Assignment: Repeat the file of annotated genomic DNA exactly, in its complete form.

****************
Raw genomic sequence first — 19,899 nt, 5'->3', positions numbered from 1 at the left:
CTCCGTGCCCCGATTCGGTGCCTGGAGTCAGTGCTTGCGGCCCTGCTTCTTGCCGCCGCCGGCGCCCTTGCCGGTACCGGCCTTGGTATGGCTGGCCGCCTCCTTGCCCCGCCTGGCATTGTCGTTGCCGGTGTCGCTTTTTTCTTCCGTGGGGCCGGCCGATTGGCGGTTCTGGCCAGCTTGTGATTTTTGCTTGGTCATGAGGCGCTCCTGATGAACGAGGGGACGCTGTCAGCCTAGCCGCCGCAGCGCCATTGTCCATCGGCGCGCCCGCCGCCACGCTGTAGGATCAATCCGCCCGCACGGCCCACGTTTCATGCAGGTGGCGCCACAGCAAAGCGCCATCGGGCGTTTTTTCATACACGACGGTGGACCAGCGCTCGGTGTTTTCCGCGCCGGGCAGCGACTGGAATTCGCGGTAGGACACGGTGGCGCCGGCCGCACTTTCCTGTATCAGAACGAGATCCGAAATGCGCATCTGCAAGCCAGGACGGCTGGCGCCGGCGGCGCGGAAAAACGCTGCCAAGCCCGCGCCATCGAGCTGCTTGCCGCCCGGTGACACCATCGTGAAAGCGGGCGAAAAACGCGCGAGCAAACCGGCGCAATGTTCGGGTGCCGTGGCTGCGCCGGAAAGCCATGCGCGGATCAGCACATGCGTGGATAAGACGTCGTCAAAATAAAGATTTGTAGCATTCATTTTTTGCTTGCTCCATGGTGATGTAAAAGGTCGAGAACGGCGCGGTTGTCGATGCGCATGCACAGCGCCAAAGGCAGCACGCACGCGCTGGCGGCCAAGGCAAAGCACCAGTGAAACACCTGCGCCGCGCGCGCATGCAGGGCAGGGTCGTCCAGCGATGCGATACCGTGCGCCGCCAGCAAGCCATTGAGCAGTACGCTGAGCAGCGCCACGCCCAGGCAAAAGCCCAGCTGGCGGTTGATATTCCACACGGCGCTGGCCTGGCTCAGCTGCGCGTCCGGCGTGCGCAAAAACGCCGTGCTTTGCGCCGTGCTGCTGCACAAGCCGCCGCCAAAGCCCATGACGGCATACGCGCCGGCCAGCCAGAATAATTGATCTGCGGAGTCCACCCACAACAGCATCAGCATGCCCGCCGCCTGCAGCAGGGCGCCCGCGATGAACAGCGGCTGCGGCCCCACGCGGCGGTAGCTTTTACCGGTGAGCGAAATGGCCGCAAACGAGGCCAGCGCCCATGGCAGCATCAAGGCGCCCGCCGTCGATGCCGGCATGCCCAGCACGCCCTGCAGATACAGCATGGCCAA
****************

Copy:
Raw genomic sequence first — 19,899 nt, 5'->3', positions numbered from 1 at the left:
CTCCGTGCCCCGATTCGGTGCCTGGAGTCAGTGCTTGCGGCCCTGCTTCTTGCCGCCGCCGGCGCCCTTGCCGGTACCGGCCTTGGTATGGCTGGCCGCCTCCTTGCCCCGCCTGGCATTGTCGTTGCCGGTGTCGCTTTTTTCTTCCGTGGGGCCGGCCGATTGGCGGTTCTGGCCAGCTTGTGATTTTTGCTTGGTCATGAGGCGCTCCTGATGAACGAGGGGACGCTGTCAGCCTAGCCGCCGCAGCGCCATTGTCCATCGGCGCGCCCGCCGCCACGCTGTAGGATCAATCCGCCCGCACGGCCCACGTTTCATGCAGGTGGCGCCACAGCAAAGCGCCATCGGGCGTTTTTTCATACACGACGGTGGACCAGCGCTCGGTGTTTTCCGCGCCGGGCAGCGACTGGAATTCGCGGTAGGACACGGTGGCGCCGGCCGCACTTTCCTGTATCAGAACGAGATCCGAAATGCGCATCTGCAAGCCAGGACGGCTGGCGCCGGCGGCGCGGAAAAACGCTGCCAAGCCCGCGCCATCGAGCTGCTTGCCGCCCGGTGACACCATCGTGAAAGCGGGCGAAAAACGCGCGAGCAAACCGGCGCAATGTTCGGGTGCCGTGGCTGCGCCGGAAAGCCATGCGCGGATCAGCACATGCGTGGATAAGACGTCGTCAAAATAAAGATTTGTAGCATTCATTTTTTGCTTGCTCCATGGTGATGTAAAAGGTCGAGAACGGCGCGGTTGTCGATGCGCATGCACAGCGCCAAAGGCAGCACGCACGCGCTGGCGGCCAAGGCAAAGCACCAGTGAAACACCTGCGCCGCGCGCGCATGCAGGGCAGGGTCGTCCAGCGATGCGATACCGTGCGCCGCCAGCAAGCCATTGAGCAGTACGCTGAGCAGCGCCACGCCCAGGCAAAAGCCCAGCTGGCGGTTGATATTCCACACGGCGCTGGCCTGGCTCAGCTGCGCGTCCGGCGTGCGCAAAAACGCCGTGCTTTGCGCCGTGCTGCTGCACAAGCCGCCGCCAAAGCCCATGACGGCATACGCGCCGGCCAGCCAGAATAATTGATCTGCGGAGTCCACCCACAACAGCATCAGCATGCCCGCCGCCTGCAGCAGGGCGCCCGCGATGAACAGCGGCTGCGGCCCCACGCGGCGGTAGCTTTTACCGGTGAGCGAAATGGCCGCAAACGAGGCCAGCGCCCATGGCAGCATCAAGGCGCCCGCCGTCGATGCCGGCATGCCCAGCACGCCCTGCAGATACAGCATGGCCAA